Even if an author or publisher didn't solicit you or grant you access to an ARC and you review only books that you bought, there's a chance that what you write about that book will bring it another reader or readers. You have the ability as a blogger to open minds and to lead people to wonderful places you love. You can make a positive difference in the life of an author you love, too.

And besides that, can we just acknowledge the amazing-ness that is getting to read a book early before its publication date. I hesitate to use the term "free" because it isn't -- you get it in exchange for a review. But if you love to read, love to talk about books, and love to write about them, it's really the ultimate gift. This hit me the other day when I was walking around the bookstore and seeing so many books that I already own for review and how lucky I was to be granted that privilege and to have gotten to experience them before the rest of the world. 

When you think about it, authors are all kinds of brave anyway for putting their work out there into the real world, which is their heart and soul, and letting the masses do what they want with it. They're even more brave for handing over a few copies to bloggers knowing that they might not like it and might leave a negative review.

I feel so honored and grateful to be a book blogger that authors I care about and am friends with trust.


1: Book Expo America (BEA)

I left BEA for last and as my favorite reason because it really encompasses all the other reasons I love being a blogger. For three days or so (give or take some if you go for extra conferences), all these elements and all the people come together in the name of books. For me, it was life changing and life affirming all at once and one of the greatest things I've ever experienced.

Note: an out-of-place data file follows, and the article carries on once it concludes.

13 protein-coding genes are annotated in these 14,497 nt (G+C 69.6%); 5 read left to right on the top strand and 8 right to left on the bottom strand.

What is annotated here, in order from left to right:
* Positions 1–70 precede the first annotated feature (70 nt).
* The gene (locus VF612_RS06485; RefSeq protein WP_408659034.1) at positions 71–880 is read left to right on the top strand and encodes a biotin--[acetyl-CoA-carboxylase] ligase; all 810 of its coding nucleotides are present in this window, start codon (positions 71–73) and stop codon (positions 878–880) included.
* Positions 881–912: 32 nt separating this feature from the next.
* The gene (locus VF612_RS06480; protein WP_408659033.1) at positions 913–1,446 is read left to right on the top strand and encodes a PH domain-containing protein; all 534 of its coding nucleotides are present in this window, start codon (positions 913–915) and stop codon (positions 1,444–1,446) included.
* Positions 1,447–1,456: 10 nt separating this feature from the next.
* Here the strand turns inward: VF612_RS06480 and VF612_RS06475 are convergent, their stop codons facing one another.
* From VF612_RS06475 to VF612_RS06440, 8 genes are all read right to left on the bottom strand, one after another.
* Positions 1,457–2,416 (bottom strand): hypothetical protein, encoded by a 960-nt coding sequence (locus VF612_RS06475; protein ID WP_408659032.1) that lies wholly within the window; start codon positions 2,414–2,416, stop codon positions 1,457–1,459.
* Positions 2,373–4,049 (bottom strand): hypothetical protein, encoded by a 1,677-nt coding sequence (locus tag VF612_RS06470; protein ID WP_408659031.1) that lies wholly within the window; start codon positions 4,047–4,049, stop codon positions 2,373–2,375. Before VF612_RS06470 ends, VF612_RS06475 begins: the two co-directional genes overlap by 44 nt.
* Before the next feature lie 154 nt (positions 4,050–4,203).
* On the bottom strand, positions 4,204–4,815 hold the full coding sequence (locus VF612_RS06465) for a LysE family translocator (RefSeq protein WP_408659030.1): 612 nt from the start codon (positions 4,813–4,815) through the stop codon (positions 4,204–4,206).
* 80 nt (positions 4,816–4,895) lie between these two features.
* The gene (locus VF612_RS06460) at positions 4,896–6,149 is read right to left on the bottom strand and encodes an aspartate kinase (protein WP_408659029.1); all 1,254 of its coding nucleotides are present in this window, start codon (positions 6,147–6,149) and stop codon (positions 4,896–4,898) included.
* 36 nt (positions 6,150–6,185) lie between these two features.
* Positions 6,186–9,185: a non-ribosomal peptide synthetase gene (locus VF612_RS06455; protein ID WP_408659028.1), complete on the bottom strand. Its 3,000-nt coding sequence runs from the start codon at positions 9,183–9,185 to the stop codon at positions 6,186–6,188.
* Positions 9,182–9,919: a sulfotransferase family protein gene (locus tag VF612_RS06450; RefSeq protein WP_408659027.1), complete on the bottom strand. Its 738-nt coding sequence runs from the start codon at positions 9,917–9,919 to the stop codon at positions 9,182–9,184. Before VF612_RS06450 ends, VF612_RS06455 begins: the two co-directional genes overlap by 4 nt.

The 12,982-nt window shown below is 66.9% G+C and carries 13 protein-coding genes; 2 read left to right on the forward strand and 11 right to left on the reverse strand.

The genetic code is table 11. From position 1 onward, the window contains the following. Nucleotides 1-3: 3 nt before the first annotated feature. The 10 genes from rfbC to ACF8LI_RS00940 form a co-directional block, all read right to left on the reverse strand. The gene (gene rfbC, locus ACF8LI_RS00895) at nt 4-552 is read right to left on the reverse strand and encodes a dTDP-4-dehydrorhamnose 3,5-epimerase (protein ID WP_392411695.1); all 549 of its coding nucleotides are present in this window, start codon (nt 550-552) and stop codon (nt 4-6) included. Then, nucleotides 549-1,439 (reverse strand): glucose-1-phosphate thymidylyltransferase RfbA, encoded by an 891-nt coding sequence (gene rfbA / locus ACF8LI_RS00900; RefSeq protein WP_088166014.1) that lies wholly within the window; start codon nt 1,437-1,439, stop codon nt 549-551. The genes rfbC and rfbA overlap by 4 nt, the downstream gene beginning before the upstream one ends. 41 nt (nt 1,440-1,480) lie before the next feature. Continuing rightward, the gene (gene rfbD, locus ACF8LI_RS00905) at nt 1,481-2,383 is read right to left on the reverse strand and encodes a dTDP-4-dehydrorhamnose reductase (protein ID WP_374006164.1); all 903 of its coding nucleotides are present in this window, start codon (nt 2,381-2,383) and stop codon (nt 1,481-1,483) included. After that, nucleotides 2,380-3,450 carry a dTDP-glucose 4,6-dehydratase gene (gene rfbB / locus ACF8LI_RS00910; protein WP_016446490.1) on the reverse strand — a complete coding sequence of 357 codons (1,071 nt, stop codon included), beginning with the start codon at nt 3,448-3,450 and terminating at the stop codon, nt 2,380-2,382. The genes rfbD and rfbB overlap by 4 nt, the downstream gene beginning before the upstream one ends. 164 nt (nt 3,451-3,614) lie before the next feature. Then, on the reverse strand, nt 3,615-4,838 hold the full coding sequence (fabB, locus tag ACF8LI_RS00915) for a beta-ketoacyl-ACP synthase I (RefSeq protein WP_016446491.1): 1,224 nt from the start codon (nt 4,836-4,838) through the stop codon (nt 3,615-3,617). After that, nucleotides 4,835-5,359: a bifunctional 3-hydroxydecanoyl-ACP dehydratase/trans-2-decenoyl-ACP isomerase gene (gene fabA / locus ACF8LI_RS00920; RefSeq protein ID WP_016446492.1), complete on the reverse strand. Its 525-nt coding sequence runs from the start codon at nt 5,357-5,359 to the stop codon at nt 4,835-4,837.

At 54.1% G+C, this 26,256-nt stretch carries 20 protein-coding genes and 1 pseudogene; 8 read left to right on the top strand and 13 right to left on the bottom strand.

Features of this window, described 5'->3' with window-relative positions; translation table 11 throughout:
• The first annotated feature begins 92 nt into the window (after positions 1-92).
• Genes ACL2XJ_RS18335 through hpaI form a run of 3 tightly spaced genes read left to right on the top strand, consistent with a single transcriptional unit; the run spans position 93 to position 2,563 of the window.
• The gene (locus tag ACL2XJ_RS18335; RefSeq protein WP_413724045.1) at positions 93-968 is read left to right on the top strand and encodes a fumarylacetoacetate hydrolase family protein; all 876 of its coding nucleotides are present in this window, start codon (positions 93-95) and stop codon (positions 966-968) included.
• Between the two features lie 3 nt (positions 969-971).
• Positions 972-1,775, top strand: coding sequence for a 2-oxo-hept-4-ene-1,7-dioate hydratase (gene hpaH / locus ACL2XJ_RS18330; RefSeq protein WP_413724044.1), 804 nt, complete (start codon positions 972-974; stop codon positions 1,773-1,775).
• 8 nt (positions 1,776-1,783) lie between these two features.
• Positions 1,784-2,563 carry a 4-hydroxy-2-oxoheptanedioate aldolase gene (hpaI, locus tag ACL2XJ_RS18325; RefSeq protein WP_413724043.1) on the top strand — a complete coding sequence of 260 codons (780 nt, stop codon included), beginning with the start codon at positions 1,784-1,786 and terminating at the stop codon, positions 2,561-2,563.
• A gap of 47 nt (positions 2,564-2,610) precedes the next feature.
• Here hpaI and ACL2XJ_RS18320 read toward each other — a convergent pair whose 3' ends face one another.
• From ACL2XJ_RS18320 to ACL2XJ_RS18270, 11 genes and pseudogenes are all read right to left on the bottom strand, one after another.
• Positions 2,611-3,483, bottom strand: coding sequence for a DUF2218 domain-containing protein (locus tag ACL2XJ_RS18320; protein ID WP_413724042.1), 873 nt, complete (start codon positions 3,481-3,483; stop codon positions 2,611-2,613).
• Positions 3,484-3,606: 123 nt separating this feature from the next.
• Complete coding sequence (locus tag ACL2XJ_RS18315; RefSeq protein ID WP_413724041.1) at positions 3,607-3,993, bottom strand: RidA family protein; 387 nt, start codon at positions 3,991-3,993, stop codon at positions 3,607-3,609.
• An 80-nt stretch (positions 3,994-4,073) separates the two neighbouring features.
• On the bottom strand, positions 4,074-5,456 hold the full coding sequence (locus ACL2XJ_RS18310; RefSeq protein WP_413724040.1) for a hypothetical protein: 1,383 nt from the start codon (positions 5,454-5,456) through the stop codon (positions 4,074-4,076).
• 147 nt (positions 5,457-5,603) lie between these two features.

If you're a seasoned blogger who has never gotten to go, GO. If you are a new book blogger, don't let that stop you from going -- it's a GREAT launching pad and trust me when I tell you you will love every moment.


So that's my Top Ten for this Tuesday. Next week's topic is a "rewind," meaning we can go back and choose a topic we didn't do. I'll be doing my 2014 Goals/Resolutions!

Check back here tomorrow for Waiting on Wednesday, a review of The Secret Sisterhood of Heartbreakers, and the unveiling of numbers ten and nine on my Top 13 of 2013.

xoxo,
Heather 

1 comment:

  1. It is a privilege to know YOU, my love. And I'm sure I'm not the only one who feels that way, or is thrilled you found your home with all of us in the publishing world. All the love.